Who Will Supreme Leader Khamenei Recommend for President?
At present, the most important political issues for Khamenei are supposed to be, first, the stability of the Islamic regime and a smooth succession to the position of Supreme Leader. The second would be the success of nuclear negotiations with the United States, leading to the lifting of economic sanctions and the recovery of the Iranian economy. Now that the moderate and reformist forces have been weakened following the collapse of the Iran nuclear deal, it is highly likely that hardline conservatives backed by the Revolutionary Guards, the strongest military group in quelling domestic disturbances and countering American military threats, will be chosen as the next president and the supreme leader.
Among the key candidates announcing their candidacy for president by March 2021 is Saeed Mohammad, a 53-year-old second brigadier general in the Islamic Revolutionary Guard Corps and the commander of its Khatham al-Anbiya Construction Headquarters, a construction company founded in the 1980s as the logistics arm of the Revolutionary Guards1. He has little substantial military experience in the battle field and a track record in business and administrative management at the Revolutionary Guard Welfare Foundation and at Khatam al-Anbiya. It is believed that the Revolutionary Guard Corps, which is already in control of the commercial arena and the legislature and is closely tied to the judiciary, is entrusting General Mohammad with the fulfillment of its long-cherished wish to place a former Revolutionary Guards commander in the presidential post. Thus, it can achieve complete control of the central government.
On February 25, 2021, former Deputy Speaker of the National Assembly Ali Motahhari (63 years old), a traditional conservative politician who leans moderate, announced his candidacy for the presidential election. Ali Motahhari was born in 1958 as the son of the renowned Ayatollah Ali Morteza Motahhari, also known as the revolutionary ideological and spiritual leader who supported Ayatollah Khomeini during the Iranian Revolution of 1979. He is relatively popular with the population because of his open criticism of the suppression of human rights and corruption by hardline conservative politicians and the Revolutionary Guards. In the 2016 parliamentary elections, he won second place in Tehran's electoral district.
In the 2013 and 2017 presidential elections, reformers eventually gave up on fielding their own candidate and turned to support Rouhani. However, reformists have been frustrated by President Rouhani's failure to revive the economy, as well as his failure to achieve notable results in the policies they advocate, such as the expansion of freedom of speech and political activity and the protection of human rights. For this reason, there is a strong desire to recommend a reformist candidate in the 2021 presidential election. On the other hand, considering that many prominent reformist candidates for the 2020 National Assembly election were rejected by the Guardian Council, some reformists believe that it is more realistic to support moderate or traditional conservative candidates, whose support base is among Shiite religious circles and Bazaar merchants, in order to oppose hardline conservatives. One idea is to jointly recommend former National Assembly Speaker Ali Larijani, a traditional conservative politician who leans moderate and who took part in nuclear negotiations with the US and Europe as Secretary of the Supreme National Security Council from 2005 to 2007.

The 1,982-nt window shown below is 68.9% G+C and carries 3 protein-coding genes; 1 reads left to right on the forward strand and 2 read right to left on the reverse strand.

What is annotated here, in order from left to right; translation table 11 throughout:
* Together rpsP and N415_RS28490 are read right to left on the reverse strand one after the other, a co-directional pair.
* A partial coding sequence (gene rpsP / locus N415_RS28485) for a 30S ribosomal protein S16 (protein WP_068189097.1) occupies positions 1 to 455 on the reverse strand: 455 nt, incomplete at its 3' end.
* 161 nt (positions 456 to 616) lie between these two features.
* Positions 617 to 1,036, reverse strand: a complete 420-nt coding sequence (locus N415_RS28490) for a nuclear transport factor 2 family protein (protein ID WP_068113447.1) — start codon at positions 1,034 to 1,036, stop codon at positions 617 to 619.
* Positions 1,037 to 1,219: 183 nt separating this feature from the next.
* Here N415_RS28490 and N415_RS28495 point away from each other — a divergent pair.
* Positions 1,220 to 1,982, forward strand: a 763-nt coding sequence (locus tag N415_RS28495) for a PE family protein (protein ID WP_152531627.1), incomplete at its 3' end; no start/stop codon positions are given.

There is a possibility that a technocrat who is not a candidate of a major faction but is close to the Revolutionary Guard Corps, who exhibits absolute obedience to the orders of Supreme Leader Khamenei, and who can negotiate with the West to lift sanctions will be elected president2. A candidate who falls into this third category is Hossein Dehkhan, the 64-year-old former Minister for Defense, who announced his candidacy for the presidency earlier than any other candidate in November 2020.
As of March 2021, there has been a great deal of debate in the Iranian media and political circles in support of choosing a 'military president'. In this context, 'military' means 'belonging to the Revolutionary Guards'3. The debate was fueled in part by a public speech by Supreme Leader Khamenei in 2019 in which he said, "(I) hope for a revolutionary young government in the future"4. Since around 2016, Khamenei has been rejecting the first generation of revolutionaries of his own age for important posts directly appointed by the Supreme Leader, such as the Commander of the Revolutionary Guard Corps, the Chief of the Staff of the Armed Forces and the Friday Prayer leaders of every city in the country, and has successively appointed relatively young and loyal 'people of the second generation of the revolution' in their 40s and 50s5. Such rejuvenation is seen as a way of smoothing the transition to a post-Khamenei regime. The 2021 presidential election will be the final step toward that end. In addition, as noted above, the influence of the Revolutionary Guards has increased more than ever in Iran due to President Trump's 'maximum pressure' policy.